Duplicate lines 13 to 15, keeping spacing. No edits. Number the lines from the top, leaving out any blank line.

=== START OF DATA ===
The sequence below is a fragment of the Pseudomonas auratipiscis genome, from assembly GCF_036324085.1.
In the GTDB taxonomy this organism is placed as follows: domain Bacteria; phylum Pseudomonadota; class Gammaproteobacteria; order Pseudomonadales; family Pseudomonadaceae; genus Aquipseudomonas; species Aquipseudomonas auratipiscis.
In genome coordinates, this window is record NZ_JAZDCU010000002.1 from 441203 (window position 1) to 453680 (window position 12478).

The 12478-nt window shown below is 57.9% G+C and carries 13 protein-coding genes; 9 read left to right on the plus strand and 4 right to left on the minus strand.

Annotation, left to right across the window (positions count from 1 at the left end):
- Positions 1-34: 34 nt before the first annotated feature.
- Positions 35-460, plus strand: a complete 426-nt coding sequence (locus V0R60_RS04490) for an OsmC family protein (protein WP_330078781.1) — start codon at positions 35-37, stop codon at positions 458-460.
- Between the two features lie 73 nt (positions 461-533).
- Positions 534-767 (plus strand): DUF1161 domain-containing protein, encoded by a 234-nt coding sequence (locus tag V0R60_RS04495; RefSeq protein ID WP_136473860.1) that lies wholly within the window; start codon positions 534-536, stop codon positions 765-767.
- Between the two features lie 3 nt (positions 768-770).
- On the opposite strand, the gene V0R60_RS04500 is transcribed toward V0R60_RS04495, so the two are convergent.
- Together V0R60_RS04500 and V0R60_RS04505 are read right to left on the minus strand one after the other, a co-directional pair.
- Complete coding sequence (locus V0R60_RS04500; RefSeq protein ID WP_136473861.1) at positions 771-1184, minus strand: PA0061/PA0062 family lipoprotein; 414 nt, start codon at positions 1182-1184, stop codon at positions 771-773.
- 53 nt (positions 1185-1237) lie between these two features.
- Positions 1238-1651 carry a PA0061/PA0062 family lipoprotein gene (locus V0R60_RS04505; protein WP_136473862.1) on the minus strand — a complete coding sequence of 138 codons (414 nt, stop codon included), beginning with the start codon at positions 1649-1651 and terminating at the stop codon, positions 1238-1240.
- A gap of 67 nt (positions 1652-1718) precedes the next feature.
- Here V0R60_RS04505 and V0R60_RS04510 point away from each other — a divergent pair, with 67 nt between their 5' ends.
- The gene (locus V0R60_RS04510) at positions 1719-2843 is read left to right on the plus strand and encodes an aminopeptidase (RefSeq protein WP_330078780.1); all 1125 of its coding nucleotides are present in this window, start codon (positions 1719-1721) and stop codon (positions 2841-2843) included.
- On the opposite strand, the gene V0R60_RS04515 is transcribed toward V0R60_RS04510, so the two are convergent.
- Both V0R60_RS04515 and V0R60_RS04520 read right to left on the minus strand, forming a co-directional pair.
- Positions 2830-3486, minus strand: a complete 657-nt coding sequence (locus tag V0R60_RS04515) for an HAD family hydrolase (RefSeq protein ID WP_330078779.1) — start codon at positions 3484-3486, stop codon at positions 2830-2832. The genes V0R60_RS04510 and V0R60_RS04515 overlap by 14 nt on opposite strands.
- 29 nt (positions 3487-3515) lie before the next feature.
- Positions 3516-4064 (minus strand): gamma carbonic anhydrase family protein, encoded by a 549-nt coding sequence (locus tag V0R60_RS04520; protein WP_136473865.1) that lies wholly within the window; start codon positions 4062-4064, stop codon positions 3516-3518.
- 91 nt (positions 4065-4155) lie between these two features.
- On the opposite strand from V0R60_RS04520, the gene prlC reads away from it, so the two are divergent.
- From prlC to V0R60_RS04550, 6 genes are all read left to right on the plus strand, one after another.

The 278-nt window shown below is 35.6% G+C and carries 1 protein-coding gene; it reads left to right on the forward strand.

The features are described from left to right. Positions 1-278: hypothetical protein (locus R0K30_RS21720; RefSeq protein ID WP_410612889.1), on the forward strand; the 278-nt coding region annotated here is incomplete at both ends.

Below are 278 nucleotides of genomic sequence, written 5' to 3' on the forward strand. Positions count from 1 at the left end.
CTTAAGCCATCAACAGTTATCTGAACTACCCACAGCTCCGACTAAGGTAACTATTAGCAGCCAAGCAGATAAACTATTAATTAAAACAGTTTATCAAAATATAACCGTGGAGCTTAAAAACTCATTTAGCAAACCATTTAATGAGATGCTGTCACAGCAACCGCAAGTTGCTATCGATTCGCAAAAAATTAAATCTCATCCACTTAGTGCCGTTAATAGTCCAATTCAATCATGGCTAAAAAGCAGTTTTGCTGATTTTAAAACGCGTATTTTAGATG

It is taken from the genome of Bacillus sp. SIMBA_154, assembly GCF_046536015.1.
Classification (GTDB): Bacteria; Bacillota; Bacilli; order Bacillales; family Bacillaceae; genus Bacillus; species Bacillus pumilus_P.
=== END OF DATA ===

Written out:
- Complete coding sequence (locus V0R60_RS04500; RefSeq protein ID WP_136473861.1) at positions 771-1184, minus strand: PA0061/PA0062 family lipoprotein; 414 nt, start codon at positions 1182-1184, stop codon at positions 771-773.
- 53 nt (positions 1185-1237) lie between these two features.
- Positions 1238-1651 carry a PA0061/PA0062 family lipoprotein gene (locus V0R60_RS04505; protein WP_136473862.1) on the minus strand — a complete coding sequence of 138 codons (414 nt, stop codon included), beginning with the start codon at positions 1649-1651 and terminating at the stop codon, positions 1238-1240.